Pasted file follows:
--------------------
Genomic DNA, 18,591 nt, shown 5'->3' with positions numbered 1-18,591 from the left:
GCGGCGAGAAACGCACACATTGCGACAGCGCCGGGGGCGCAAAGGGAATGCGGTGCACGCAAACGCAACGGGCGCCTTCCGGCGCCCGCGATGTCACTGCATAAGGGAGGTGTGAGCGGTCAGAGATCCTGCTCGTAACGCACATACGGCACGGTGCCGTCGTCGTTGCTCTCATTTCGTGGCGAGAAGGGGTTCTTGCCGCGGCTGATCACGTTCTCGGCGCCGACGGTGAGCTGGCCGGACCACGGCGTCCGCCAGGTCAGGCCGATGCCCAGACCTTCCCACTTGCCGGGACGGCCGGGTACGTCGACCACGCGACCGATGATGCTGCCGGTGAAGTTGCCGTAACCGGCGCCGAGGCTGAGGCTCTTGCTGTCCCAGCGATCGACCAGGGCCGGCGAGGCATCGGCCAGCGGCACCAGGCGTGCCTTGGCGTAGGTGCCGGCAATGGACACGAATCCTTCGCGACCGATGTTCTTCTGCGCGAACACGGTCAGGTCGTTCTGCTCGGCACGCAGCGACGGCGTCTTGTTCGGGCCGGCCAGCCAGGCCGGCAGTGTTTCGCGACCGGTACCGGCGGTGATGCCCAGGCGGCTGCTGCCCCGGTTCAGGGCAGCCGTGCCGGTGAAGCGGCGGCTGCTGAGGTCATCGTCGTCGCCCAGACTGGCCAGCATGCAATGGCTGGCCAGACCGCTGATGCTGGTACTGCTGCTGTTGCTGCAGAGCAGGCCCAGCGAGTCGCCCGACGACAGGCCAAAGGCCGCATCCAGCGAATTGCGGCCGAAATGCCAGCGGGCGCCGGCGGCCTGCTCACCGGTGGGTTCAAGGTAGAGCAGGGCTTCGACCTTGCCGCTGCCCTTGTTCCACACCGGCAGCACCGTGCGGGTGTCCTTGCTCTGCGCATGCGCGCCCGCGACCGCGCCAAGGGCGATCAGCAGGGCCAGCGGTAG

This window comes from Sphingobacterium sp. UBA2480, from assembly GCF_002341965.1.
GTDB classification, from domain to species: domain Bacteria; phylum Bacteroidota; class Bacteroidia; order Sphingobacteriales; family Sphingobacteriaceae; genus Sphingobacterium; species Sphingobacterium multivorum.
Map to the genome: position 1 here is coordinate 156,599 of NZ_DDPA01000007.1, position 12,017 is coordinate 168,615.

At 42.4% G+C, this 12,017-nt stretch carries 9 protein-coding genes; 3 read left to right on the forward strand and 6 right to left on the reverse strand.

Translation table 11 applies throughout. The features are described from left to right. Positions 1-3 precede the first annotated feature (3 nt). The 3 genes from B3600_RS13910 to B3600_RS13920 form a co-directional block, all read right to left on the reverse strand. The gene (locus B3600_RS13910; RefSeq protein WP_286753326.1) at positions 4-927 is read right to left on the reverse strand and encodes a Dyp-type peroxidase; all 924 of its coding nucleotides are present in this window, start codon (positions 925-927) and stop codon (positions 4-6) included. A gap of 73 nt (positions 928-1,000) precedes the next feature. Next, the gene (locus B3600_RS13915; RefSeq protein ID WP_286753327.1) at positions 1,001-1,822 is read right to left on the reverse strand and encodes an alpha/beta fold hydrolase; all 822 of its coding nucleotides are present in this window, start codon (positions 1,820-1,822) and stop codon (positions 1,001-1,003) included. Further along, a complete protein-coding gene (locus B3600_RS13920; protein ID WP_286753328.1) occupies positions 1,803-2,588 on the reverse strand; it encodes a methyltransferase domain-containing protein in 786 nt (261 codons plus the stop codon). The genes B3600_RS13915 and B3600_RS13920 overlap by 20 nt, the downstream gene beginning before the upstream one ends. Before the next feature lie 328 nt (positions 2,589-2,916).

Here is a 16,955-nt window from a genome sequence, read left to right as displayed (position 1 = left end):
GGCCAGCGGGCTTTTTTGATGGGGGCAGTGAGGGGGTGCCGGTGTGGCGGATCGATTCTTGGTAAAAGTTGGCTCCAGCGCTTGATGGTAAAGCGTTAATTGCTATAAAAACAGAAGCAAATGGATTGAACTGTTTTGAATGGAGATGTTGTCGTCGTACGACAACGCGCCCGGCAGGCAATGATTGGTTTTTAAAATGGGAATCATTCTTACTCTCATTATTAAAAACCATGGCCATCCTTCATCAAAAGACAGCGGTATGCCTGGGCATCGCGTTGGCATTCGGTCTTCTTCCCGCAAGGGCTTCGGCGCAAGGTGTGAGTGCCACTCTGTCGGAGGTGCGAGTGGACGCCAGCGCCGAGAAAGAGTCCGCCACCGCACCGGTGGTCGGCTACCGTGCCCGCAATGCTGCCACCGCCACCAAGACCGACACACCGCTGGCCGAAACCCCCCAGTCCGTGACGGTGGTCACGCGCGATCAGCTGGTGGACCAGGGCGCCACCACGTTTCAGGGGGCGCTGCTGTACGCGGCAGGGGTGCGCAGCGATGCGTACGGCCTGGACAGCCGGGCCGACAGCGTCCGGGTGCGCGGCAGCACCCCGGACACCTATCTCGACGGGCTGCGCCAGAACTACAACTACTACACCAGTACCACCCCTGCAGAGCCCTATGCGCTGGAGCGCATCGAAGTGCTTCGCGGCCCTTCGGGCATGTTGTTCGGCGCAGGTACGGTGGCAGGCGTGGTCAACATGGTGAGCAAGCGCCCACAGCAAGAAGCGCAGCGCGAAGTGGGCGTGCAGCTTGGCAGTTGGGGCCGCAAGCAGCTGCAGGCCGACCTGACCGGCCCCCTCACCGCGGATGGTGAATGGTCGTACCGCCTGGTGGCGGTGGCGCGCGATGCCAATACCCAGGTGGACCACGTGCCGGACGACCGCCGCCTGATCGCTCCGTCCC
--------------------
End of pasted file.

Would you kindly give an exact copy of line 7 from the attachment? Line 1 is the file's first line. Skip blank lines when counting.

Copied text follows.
Translation table 11 applies throughout. The features are described from left to right. Positions 1-3 precede the first annotated feature (3 nt). The 3 genes from B3600_RS13910 to B3600_RS13920 form a co-directional block, all read right to left on the reverse strand. The gene (locus B3600_RS13910; RefSeq protein WP_286753326.1) at positions 4-927 is read right to left on the reverse strand and encodes a Dyp-type peroxidase; all 924 of its coding nucleotides are present in this window, start codon (positions 925-927) and stop codon (positions 4-6) included. A gap of 73 nt (positions 928-1,000) precedes the next feature. Next, the gene (locus B3600_RS13915; RefSeq protein ID WP_286753327.1) at positions 1,001-1,822 is read right to left on the reverse strand and encodes an alpha/beta fold hydrolase; all 822 of its coding nucleotides are present in this window, start codon (positions 1,820-1,822) and stop codon (positions 1,001-1,003) included. Further along, a complete protein-coding gene (locus B3600_RS13920; protein ID WP_286753328.1) occupies positions 1,803-2,588 on the reverse strand; it encodes a methyltransferase domain-containing protein in 786 nt (261 codons plus the stop codon). The genes B3600_RS13915 and B3600_RS13920 overlap by 20 nt, the downstream gene beginning before the upstream one ends. Before the next feature lie 328 nt (positions 2,589-2,916).